Imagine if you could take a history class where the figures you’re learning about came to life and told their story. Sounds like something out of a movie right? Well, in Mr. Peter Mysels’ History of the Holocaust class at PA Distance Learning, his students are getting to do just that.
During the 2017-2018 school year, Mr. Mysels worked with the Holocaust Center of Pittsburgh to bring Judah Samet, resident of Oakland, PA, and survivor of the Bergen-Belsen extermination camp, into the classroom. Looking to provide another opportunity to bring his students' learning to life, Mr. Mysels continued to coordinate with the Holocaust Center to bring Irene Skolnick, a second Holocaust survivor, into PA Distance Learning to share her story.
But this event will not be a repeat of the last. Irene has a much different story to tell.
Mr. Mysels stated about the upcoming event: "While Judah Samet’s story of life in the camps and the challenges he and his family faced throughout the Holocaust was gripping and fascinating, Irene's account provides an entirely different look at the Holocaust.”
Irene and her family hid in plain sight during the Holocaust, less than a mile from the second largest extermination camp in Poland: Majdanek. To maintain their secret and avoid recognition, Irene and her family were forced to lie about their identities and purchase forged passports, just to narrowly avoid being captured or identified countless times throughout the war.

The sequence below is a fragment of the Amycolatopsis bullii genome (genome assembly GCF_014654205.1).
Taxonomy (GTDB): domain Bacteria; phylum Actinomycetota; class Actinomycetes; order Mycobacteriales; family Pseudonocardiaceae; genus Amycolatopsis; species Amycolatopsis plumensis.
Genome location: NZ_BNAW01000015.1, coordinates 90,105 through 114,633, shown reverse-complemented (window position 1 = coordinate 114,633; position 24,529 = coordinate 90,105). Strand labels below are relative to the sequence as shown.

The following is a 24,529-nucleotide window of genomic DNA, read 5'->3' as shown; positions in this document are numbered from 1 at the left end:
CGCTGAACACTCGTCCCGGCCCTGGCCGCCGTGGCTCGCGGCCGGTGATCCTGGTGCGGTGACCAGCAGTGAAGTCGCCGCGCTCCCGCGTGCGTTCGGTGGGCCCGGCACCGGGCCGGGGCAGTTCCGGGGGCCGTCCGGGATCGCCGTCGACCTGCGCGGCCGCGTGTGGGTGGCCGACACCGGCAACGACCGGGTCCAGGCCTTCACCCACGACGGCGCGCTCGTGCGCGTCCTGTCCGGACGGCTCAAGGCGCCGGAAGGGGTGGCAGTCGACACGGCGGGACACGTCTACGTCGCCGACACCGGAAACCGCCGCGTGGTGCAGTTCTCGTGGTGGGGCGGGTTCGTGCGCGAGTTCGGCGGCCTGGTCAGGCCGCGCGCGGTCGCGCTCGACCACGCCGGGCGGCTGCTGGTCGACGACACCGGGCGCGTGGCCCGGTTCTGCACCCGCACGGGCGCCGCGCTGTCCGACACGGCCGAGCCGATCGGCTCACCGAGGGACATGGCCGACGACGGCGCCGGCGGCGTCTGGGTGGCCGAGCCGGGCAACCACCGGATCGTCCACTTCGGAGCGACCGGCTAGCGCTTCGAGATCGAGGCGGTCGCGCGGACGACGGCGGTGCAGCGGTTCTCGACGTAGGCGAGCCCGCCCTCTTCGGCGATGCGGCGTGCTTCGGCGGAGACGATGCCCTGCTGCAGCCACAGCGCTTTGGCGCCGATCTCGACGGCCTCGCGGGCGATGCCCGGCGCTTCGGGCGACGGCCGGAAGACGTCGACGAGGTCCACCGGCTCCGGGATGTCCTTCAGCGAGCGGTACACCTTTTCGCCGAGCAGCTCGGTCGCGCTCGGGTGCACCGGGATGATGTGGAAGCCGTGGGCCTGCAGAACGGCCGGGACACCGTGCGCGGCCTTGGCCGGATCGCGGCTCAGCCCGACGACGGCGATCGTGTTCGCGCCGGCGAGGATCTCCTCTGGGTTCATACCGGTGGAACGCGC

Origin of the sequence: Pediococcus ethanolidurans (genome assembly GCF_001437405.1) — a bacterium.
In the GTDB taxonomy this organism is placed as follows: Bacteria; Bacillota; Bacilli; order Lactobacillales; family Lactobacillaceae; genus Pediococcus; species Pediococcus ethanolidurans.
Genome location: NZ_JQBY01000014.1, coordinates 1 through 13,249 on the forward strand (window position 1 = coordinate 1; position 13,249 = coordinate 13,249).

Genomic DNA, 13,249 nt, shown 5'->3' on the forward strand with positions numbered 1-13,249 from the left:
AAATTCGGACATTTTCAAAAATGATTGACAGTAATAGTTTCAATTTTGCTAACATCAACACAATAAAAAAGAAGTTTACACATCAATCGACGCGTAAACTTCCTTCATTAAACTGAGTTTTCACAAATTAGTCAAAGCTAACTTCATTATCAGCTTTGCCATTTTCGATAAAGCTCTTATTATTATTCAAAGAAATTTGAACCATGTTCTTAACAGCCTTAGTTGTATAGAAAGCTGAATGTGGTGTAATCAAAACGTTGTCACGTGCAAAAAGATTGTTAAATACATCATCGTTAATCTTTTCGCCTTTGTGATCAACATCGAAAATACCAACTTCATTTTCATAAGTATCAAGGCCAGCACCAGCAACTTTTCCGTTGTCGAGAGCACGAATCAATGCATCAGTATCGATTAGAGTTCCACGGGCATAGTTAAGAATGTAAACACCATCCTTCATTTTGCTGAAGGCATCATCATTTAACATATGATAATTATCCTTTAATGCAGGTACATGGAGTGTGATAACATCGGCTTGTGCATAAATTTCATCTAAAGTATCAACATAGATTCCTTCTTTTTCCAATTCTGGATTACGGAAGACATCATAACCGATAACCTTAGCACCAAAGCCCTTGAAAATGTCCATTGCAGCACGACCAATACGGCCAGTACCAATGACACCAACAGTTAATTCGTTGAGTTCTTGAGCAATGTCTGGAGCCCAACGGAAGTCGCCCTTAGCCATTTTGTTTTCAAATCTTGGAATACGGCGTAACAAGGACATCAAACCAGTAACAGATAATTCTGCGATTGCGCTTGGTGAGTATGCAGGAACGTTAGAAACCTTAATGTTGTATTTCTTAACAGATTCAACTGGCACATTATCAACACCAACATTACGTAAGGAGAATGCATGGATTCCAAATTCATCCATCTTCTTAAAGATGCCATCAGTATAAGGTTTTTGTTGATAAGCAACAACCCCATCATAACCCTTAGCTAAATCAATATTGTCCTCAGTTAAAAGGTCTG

Mrs. Skolnick has written a book, In The Shadow of Majdanek which details her harrowing story of how her family survived the Holocaust.
Having a speaker like Mrs. Skolnick is exactly the type of opportunity Mr. Mysels seeks for his students where it brings what they are learning in the classroom to life.
PA Distance Learning is thankful to have the opportunity to have Mrs. Skolnick speak at our school and share her personal stories with our students.
As Mr. Mysels reflects on his classroom: “On the very first day of class, my students analyze a powerful quote reflecting on the Holocaust: ‘Thou salt not be a victim, though shalt not be a perpetrator, but above all, tough shalt not be a bystander.’ My job as their teacher is not just to provide them knowledge and understanding in a given content area, but to educate them to be active, kind, and supportive people in the world around them. Visits like Irene’s bring to light how being an upstander allowed people like her to survive during the Holocaust. When speaking with Irene personally before the event, she told me that if it wasn’t for the kindness of others, many of whom she did not know well, she would not be alive today. I hope that through Holocaust education my students will truly understand the importance of being there for one another, no matter what.”
Irene Skolnick will be speaking on Tuesday, October 29th, 2019 from 1:00-2:30 PM to hear her story and answer questions. All PA Distance Learning students and their families are invited to the school’s office to attend, and there will be a live virtual session held for students and their families across the state.